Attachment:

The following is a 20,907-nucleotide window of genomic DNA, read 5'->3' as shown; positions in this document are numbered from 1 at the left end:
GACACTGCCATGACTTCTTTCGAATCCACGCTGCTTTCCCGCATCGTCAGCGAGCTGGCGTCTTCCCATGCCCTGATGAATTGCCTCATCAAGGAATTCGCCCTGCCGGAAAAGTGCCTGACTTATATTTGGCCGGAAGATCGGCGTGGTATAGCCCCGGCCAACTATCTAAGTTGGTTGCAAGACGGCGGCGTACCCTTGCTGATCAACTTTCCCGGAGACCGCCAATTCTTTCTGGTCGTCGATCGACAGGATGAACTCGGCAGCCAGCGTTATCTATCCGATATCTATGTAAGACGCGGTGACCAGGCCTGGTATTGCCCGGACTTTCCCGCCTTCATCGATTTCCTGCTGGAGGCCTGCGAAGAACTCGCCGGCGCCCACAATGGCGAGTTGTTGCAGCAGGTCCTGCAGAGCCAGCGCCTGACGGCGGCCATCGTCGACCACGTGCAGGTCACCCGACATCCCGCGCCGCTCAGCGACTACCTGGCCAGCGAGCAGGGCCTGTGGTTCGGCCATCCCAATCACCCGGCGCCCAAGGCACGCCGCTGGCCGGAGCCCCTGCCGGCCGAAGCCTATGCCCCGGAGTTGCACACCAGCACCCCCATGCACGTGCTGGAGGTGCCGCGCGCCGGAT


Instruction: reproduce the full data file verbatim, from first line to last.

The following is a 20,907-nucleotide window of genomic DNA, read 5'->3' as shown; positions in this document are numbered from 1 at the left end:
GACACTGCCATGACTTCTTTCGAATCCACGCTGCTTTCCCGCATCGTCAGCGAGCTGGCGTCTTCCCATGCCCTGATGAATTGCCTCATCAAGGAATTCGCCCTGCCGGAAAAGTGCCTGACTTATATTTGGCCGGAAGATCGGCGTGGTATAGCCCCGGCCAACTATCTAAGTTGGTTGCAAGACGGCGGCGTACCCTTGCTGATCAACTTTCCCGGAGACCGCCAATTCTTTCTGGTCGTCGATCGACAGGATGAACTCGGCAGCCAGCGTTATCTATCCGATATCTATGTAAGACGCGGTGACCAGGCCTGGTATTGCCCGGACTTTCCCGCCTTCATCGATTTCCTGCTGGAGGCCTGCGAAGAACTCGCCGGCGCCCACAATGGCGAGTTGTTGCAGCAGGTCCTGCAGAGCCAGCGCCTGACGGCGGCCATCGTCGACCACGTGCAGGTCACCCGACATCCCGCGCCGCTCAGCGACTACCTGGCCAGCGAGCAGGGCCTGTGGTTCGGCCATCCCAATCACCCGGCGCCCAAGGCACGCCGCTGGCCGGAGCCCCTGCCGGCCGAAGCCTATGCCCCGGAGTTGCACACCAGCACCCCCATGCACGTGCTGGAGGTGCCGCGCGCCGGAT